Santa Evita’s Natalia Oreiro, Ernesto Alterio, Francesc Orella, Rodrigo García & Alejandro Maci

Santa Evita was conceived as an original project for FOX in Latin America several years ago. When production was finally given the green light, the pandemic paralyzed the world, but nevertheless, the series began filming and will finally debut on July 26 on Star+ in the region.

Santa Evita is based on the best-selling book by Argentine novelist Tomás Eloy Martínez, which tells the tale of Eva Perón’s embalmed body, which remained unburied for three years while plans were made for a monument that was never realized.

Natalia Oreiro plays Eva Perón in the show, Ernesto Alterio portrays Colonel Carlos Eugenio de Moori Koenig, and Francesc Orella makes a special guest appearance as Dr. Pedro Ara. The production also counts Alejandro Maci and Rodrigo García as co-directors. Garcia also serves as an executive producer on the series.

Developed and co-produced by Non Stop, Santa Evita is executive produced by Mexican actress and producer Salma Hayek Pinault and José Tamez, both from the production company Ventanarosa. The series was written by Marcela Guerty and Pamela Rementería.

TV DRAMA: How did this production come about?
GARCÍA: I came on board about four years ago. Salma Hayek and her partner José Tamez reached out to see if I was interested. They were already in conversations with the team at Star+. I believe some scripts already existed, but they weren’t happy with them, and they were willing to start from scratch. I pitched my ideas, which included working with a team of writers from Argentina, Marcela Guerty and Pamela Rementería. I was already familiar with the book when it was published in the ’90s, and I believed it could be ***Image***turned into a successful series. It wasn’t a difficult decision to come on board and make the series.
MACI: I became part of the team later, when Rodrigo and the writers already had a version of the scripts. So, I arrived at the project with existing scripts, with a concept for a seven-episode series. We began working together on many aspects [of the production] that dealt with historical research and all the elements needed to bring the story to life and authenticity to the process. Development was complex; once the five main roles were chosen, we began assisting the talent in preparing for their roles. They were excited. It was challenging, but it was an incredible experience, even at the heart of the pandemic. I disagree with people who’ve said that Covid put life on hold. Life wasn’t put on hold; life changed, and the process continued.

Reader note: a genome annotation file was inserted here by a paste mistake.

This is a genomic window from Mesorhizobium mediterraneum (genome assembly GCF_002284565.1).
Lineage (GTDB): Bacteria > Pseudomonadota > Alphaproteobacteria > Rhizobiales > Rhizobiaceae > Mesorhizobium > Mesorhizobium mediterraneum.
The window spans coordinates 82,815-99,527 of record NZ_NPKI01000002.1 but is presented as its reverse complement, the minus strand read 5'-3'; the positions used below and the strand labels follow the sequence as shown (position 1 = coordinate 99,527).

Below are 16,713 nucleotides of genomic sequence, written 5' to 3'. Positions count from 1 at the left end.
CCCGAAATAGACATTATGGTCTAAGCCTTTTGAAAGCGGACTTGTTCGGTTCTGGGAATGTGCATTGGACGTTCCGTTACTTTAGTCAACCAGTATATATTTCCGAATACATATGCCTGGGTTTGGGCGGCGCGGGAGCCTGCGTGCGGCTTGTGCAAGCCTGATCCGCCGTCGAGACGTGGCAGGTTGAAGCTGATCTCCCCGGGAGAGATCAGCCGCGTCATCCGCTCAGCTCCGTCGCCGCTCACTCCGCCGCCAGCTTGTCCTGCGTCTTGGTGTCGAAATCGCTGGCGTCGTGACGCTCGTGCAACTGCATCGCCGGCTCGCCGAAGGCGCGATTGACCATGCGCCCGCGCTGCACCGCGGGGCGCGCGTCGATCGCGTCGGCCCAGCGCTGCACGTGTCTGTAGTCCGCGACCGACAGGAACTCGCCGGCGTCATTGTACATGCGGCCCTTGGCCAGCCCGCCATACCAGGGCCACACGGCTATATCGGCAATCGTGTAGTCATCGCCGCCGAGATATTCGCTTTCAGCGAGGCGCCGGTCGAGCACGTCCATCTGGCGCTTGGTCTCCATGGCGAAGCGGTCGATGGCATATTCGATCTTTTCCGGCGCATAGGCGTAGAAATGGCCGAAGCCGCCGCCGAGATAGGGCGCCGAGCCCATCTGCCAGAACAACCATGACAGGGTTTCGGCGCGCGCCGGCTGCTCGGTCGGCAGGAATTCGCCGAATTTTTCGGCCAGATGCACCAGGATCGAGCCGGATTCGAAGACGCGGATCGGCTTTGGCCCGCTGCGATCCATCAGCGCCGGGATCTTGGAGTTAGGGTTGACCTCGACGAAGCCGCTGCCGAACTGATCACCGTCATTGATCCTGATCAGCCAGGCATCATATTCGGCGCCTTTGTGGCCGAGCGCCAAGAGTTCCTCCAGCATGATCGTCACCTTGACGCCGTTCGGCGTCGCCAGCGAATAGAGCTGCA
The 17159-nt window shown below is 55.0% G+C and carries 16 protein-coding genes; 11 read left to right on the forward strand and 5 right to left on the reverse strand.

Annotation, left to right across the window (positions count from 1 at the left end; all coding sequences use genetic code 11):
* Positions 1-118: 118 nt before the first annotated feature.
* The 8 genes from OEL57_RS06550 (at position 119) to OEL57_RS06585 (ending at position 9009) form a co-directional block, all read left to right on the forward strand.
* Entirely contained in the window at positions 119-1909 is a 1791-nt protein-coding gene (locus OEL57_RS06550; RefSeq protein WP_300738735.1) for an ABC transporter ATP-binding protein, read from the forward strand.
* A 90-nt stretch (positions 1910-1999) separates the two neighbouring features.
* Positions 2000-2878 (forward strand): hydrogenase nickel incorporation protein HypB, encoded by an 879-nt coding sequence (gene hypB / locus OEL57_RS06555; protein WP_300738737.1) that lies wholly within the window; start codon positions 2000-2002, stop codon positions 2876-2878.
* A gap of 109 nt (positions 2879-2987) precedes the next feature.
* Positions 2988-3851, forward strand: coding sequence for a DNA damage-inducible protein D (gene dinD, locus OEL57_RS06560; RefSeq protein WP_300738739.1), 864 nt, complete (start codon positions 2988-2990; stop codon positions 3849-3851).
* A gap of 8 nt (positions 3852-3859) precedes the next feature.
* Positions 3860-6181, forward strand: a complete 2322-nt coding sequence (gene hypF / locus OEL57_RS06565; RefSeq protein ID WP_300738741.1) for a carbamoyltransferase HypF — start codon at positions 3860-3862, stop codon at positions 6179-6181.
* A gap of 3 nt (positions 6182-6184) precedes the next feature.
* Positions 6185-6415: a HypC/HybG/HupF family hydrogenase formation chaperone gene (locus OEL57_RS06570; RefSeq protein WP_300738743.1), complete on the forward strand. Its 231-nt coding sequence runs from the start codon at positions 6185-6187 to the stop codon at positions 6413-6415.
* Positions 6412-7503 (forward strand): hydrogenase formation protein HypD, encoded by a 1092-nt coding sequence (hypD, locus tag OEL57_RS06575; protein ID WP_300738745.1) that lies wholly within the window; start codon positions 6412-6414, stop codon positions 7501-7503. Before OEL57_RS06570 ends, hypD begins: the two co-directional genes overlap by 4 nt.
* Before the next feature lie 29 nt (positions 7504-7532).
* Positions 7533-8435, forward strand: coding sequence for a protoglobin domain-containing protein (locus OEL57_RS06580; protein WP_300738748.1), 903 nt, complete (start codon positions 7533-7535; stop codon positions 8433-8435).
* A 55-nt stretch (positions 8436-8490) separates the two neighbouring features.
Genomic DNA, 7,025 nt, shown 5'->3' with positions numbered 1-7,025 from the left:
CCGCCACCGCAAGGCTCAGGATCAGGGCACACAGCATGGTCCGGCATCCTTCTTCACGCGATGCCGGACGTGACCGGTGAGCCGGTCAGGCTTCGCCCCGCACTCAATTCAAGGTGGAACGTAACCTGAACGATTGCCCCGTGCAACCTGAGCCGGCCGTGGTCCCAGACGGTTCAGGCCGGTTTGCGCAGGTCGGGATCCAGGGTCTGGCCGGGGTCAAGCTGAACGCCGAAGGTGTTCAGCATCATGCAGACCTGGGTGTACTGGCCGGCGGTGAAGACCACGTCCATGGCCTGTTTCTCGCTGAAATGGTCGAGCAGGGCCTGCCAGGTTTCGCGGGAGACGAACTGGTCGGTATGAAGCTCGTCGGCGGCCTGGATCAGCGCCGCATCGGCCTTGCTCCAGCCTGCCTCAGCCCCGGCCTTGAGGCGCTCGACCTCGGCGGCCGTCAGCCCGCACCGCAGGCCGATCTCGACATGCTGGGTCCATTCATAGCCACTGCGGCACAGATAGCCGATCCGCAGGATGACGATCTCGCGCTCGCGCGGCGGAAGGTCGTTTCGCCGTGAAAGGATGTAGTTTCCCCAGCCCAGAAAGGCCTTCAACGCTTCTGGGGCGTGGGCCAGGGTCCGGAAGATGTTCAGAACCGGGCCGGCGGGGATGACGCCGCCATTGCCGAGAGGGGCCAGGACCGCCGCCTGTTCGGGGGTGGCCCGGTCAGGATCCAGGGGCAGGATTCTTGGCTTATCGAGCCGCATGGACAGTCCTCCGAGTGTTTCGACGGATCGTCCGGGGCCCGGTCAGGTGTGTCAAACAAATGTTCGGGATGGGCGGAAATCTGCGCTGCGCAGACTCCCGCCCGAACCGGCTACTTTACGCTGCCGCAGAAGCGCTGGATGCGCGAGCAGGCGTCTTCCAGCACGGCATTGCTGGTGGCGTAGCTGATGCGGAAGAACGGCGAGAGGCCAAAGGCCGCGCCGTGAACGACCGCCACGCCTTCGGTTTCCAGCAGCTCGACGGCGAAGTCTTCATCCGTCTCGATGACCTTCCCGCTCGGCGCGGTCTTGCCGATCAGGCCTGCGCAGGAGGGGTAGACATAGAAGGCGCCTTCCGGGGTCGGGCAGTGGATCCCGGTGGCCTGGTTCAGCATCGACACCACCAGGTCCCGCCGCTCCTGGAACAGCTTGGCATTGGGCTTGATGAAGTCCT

TV DRAMA: How did you prepare for the role of Eva Perón?
OREIRO: With my heart and soul. Although this is what you must do as an actor when you play characters who are so important to millions of people, who are so rich, and there’s so much to draw from. You must also respect the story.

Preparing involved many months of research, studying and working with a speech therapist. I had to work on my voice because Eva’s voice deteriorates from the beginning of her career as an actress until she gets cancer. She had intense speaking engagements, with four or five speeches per day, which caused her voice to become very hoarse toward the end of her life.

Interpreting her entailed not only finding elements of her energy, color, gaze and charisma but also establishing imitation. The work was extremely exciting, and it was one of the most rewarding experiences I’ve had in my career.

TV DRAMA: How did you develop these characters, which are based on people in real life?
ALTERIO: Yes, my character is based on a real-life person, but Tomás Eloy Martínez, the author of the book, is inspired by him and constructs him for narrative and dramatic purposes. There’s fiction and fact. Apart from the novel, there was additional documentation that helped me prepare for the role. The character has a very reserved and private life. He was military intelligence and didn’t leave any traces and had little to no details about who he was. So, I worked on being military from Germany during a time when Germans were well regarded. He had strong German traditions with his family, his parents, and this also plays a role  in the series. He is very cultured, a music lover and well versed in art and artistic manifestations. He was refined and very detailed-oriented. He devised plans with an extreme level of detail, and this is interesting because we get to see this character develop throughout the years, and we finally get to see him as a 65-year-old man after everything that happens to him. He’s now psychotic, an alcoholic and completely delirious; a broken man.